Awilda: Some inherit the apartment from their parents. I have 3 families here that have been living here for over 45 years - the super and 2 widows. I myself have been here in December for 21 years. There have been a lot of changes in the whole neighborhood. This used to be drug infested. They had gangs, shoot-outs, everything. And still the neighborhood was safe. For the people that were living here it was safe. If you didn't mess with them they wouldn't mess with you, but the kids that were growing up, they were getting into the habit. It was like a cycle and I was like no, this has gotta change. People started moving out and the people moving in were like this has gotta change and everything started happening from there. They started tearing down the abandoned buildings - over here is gonna be a daycare center.

Christiane: What will happen to the roosters then?

Awilda: Oh no, they live in the parking lot next door. They surprised me when I first moved here. I was like oh my God, where am I? The Super use to have them in the basement and they were doing cockfights. Its a tradition in Puerto Rico.

Christiane: What about the Northside when did it get so artsy and monochromatic?

Awilda: Its always been like that. The Northside was mostly Italian, Irish, Polish. It was mixed just like here but there was no Jewish (people) over there. This neighborhood is Puerto Rican, Dominican, Jewish and Italian. There used to be a lot of businesses on Havemeyer but a lot of them have gone away because of the rent. All the businesses that are raising the rents - the commercial associations - you know everybody was minding their own business nobody wanted to get together for nothing. About 7 years ago is when the white kids have come.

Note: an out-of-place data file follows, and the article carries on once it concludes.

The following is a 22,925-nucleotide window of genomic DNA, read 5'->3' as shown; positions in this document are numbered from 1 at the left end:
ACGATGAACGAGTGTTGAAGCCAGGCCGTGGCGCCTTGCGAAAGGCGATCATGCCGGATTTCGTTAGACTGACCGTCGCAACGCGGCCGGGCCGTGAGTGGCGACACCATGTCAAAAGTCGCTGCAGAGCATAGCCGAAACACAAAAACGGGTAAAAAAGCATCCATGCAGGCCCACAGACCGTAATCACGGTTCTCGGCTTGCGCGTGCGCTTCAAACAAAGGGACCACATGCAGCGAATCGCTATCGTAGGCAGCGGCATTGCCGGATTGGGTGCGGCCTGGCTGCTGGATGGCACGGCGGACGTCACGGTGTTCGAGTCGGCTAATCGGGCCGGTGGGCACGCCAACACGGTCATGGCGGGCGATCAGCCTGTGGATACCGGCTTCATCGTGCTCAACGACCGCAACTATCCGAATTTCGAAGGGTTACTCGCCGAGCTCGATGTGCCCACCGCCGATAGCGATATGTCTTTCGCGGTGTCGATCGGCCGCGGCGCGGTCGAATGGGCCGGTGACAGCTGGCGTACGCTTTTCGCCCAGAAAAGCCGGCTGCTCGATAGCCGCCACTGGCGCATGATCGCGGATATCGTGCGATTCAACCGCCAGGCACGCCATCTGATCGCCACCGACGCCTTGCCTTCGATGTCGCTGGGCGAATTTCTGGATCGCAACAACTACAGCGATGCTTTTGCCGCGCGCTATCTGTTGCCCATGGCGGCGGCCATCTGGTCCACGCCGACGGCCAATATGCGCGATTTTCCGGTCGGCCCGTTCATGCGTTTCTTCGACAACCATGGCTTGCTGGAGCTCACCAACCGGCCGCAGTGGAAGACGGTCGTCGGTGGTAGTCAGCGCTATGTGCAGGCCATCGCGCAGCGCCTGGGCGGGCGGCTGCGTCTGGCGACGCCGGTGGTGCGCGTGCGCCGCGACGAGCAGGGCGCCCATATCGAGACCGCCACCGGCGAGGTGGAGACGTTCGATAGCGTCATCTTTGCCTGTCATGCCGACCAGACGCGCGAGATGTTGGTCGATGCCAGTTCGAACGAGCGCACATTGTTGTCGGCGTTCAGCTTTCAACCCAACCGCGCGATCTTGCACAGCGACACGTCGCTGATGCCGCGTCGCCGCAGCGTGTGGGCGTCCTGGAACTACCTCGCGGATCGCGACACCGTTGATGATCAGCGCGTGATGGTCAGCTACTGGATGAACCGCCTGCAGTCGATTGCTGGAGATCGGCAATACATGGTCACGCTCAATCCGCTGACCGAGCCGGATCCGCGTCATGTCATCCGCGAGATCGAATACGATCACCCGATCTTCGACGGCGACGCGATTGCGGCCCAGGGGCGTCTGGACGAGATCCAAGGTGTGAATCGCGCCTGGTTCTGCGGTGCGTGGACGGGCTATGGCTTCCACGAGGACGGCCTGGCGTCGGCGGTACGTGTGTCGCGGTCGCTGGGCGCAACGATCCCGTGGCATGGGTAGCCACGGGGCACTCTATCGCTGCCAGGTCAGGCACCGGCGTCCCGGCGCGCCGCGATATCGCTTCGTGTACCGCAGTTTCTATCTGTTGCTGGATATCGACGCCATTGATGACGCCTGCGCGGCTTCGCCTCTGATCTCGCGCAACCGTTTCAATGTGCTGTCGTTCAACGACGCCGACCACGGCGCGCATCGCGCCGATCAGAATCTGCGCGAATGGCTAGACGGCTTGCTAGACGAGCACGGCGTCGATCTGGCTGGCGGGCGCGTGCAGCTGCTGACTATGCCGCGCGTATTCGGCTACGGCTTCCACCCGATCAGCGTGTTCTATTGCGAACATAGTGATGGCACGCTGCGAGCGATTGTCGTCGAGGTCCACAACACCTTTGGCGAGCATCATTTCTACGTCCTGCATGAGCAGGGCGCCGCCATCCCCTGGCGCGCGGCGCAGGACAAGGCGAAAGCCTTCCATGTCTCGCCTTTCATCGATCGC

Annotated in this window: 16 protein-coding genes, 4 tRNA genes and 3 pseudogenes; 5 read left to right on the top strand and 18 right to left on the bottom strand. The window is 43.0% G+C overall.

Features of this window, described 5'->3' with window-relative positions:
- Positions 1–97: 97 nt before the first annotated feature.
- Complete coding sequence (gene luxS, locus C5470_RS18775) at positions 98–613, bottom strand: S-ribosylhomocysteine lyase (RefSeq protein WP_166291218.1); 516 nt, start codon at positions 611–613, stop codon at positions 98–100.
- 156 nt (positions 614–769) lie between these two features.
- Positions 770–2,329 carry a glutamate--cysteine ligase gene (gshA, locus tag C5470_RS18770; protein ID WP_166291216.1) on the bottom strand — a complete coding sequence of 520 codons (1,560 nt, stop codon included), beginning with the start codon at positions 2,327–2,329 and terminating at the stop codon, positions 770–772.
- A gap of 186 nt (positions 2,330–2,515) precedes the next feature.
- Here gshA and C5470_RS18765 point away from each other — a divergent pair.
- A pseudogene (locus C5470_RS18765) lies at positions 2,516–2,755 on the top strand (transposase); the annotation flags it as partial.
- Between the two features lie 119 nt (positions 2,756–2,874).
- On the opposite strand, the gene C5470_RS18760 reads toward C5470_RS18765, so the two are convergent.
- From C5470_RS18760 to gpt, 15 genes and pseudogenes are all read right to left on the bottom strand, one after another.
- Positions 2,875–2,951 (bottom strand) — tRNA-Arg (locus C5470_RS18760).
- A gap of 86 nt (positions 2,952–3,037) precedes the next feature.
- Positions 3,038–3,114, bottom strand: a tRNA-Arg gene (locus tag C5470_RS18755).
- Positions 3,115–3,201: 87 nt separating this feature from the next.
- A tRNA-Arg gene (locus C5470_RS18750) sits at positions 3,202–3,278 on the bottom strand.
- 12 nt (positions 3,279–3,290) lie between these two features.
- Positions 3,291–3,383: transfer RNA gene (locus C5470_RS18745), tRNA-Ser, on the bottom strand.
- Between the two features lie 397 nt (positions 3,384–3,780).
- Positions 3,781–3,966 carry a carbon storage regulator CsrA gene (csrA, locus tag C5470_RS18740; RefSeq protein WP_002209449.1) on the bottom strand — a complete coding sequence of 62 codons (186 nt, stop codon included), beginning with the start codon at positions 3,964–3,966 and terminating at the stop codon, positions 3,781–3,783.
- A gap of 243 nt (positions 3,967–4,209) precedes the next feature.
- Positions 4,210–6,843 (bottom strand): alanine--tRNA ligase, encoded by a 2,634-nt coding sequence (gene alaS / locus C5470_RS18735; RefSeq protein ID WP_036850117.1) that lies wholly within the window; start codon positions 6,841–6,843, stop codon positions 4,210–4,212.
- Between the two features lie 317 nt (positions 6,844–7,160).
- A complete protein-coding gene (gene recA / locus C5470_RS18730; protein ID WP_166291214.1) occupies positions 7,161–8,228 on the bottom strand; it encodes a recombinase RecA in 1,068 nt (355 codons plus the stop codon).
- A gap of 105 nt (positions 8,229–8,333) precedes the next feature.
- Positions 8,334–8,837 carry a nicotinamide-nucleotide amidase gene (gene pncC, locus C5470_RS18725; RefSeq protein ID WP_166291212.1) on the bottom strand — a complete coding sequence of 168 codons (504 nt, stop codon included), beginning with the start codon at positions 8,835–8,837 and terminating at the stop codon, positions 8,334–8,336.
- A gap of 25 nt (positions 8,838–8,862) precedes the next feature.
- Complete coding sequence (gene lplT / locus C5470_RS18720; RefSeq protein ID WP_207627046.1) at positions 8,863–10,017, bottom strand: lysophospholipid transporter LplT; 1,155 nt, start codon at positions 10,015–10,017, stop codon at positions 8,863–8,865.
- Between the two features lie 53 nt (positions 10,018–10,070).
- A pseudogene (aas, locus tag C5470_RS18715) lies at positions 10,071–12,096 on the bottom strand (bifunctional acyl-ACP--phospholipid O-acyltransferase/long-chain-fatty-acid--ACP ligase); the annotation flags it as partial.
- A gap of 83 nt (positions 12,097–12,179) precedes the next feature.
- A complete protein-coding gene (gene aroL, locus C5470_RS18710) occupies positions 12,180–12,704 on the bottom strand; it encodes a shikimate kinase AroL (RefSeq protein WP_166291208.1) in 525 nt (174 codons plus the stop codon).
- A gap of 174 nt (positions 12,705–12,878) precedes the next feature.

Christiane: Did it bother anybody?

Awilda: No not really, you know why because everybody that lives in a mixed neighborhood gets along with everybody else. They interact, they say hello, hi, bye, whatever, but it doesn't effect us at all. We have roots. Whatever you see in a Hispanic neighborhood they try to stick together. It doesn't matter how many other people have moved in - the white people they have no problem with us. Oh my go there goes my neighbor, I don't want him to see me.

Christiane: Why, you don't want him to see us doing this interview?

Awilda: His behavior when he gets drunk - he's a pain nobody wants to talk to him. He's (been) here since before me.

Christiane: Where's he from?

Awilda: Well, he says he's Hungarian but we all believe he's German. He has no family around here, and he has friends. A lot of people care a lot about him, but when he gets drunk, everybody disappears on him. He tries to talk to you right on your face. So regardless of what you try to do he makes you drunk! You don't have to drink with him he gets so close to you . . . you don't need to buy it, it comes for free.

Christiane: So, Why have you stayed in this neighborhood all of this time - sticking your neck out there?

Awilda: In the beginning I got involved because the building was in a big stress. People was about to take it away from us, and I figured that all of these people had been trusting us for such a long time, and if we have been living here for such a long time, why are we gonna let this happen? And I talked to some of the people and they didn't want to do nothing. They were afraid, so I said I'm gonna do something.

I have a whole lifetime here, and my kids were born here, and my family is here, my friends are here so I don't want to go nowhere else. So that's when I started fighting for the whole thing. And working with the community at the same time because whenever the have letters and stuff that need to be translated, fill out applications, get information - believe me I'm like a social worker here - its not only for this building, its for a lot of people in this neighborhood who know me, and they come to me every time they have a problem. And later on my babies growing up and I want her someday in the future to say well this wasn't like this when my mommy moved in here, and now I have a safe place thanks to her.

* Awilda has asked that images of herself be withheld.

Article by Christiane Grimal
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[email protected] | January2001 | Issue 10